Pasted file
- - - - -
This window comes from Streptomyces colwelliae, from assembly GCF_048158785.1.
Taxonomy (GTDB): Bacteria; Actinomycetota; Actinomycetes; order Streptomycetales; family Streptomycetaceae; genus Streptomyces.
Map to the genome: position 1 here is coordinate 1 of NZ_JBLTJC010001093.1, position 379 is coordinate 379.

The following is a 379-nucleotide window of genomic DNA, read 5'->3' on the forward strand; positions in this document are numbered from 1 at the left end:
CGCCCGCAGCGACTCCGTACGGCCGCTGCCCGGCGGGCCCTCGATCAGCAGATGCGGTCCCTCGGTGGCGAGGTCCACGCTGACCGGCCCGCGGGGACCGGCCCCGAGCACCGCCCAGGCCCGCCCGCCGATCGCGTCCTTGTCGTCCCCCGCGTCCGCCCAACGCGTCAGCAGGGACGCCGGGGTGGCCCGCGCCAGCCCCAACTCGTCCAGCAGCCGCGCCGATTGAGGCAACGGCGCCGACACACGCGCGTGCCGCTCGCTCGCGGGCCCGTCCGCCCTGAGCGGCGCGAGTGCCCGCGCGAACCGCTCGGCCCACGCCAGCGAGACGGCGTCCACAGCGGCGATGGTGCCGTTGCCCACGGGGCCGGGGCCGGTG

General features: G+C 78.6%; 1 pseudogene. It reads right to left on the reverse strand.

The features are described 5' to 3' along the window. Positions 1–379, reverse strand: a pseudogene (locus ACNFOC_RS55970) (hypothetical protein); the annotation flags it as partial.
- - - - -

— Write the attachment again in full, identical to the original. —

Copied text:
This window comes from Streptomyces colwelliae, from assembly GCF_048158785.1.
Taxonomy (GTDB): Bacteria; Actinomycetota; Actinomycetes; order Streptomycetales; family Streptomycetaceae; genus Streptomyces.
Map to the genome: position 1 here is coordinate 1 of NZ_JBLTJC010001093.1, position 379 is coordinate 379.

The following is a 379-nucleotide window of genomic DNA, read 5'->3' on the forward strand; positions in this document are numbered from 1 at the left end:
CGCCCGCAGCGACTCCGTACGGCCGCTGCCCGGCGGGCCCTCGATCAGCAGATGCGGTCCCTCGGTGGCGAGGTCCACGCTGACCGGCCCGCGGGGACCGGCCCCGAGCACCGCCCAGGCCCGCCCGCCGATCGCGTCCTTGTCGTCCCCCGCGTCCGCCCAACGCGTCAGCAGGGACGCCGGGGTGGCCCGCGCCAGCCCCAACTCGTCCAGCAGCCGCGCCGATTGAGGCAACGGCGCCGACACACGCGCGTGCCGCTCGCTCGCGGGCCCGTCCGCCCTGAGCGGCGCGAGTGCCCGCGCGAACCGCTCGGCCCACGCCAGCGAGACGGCGTCCACAGCGGCGATGGTGCCGTTGCCCACGGGGCCGGGGCCGGTG

General features: G+C 78.6%; 1 pseudogene. It reads right to left on the reverse strand.

The features are described 5' to 3' along the window. Positions 1–379, reverse strand: a pseudogene (locus ACNFOC_RS55970) (hypothetical protein); the annotation flags it as partial.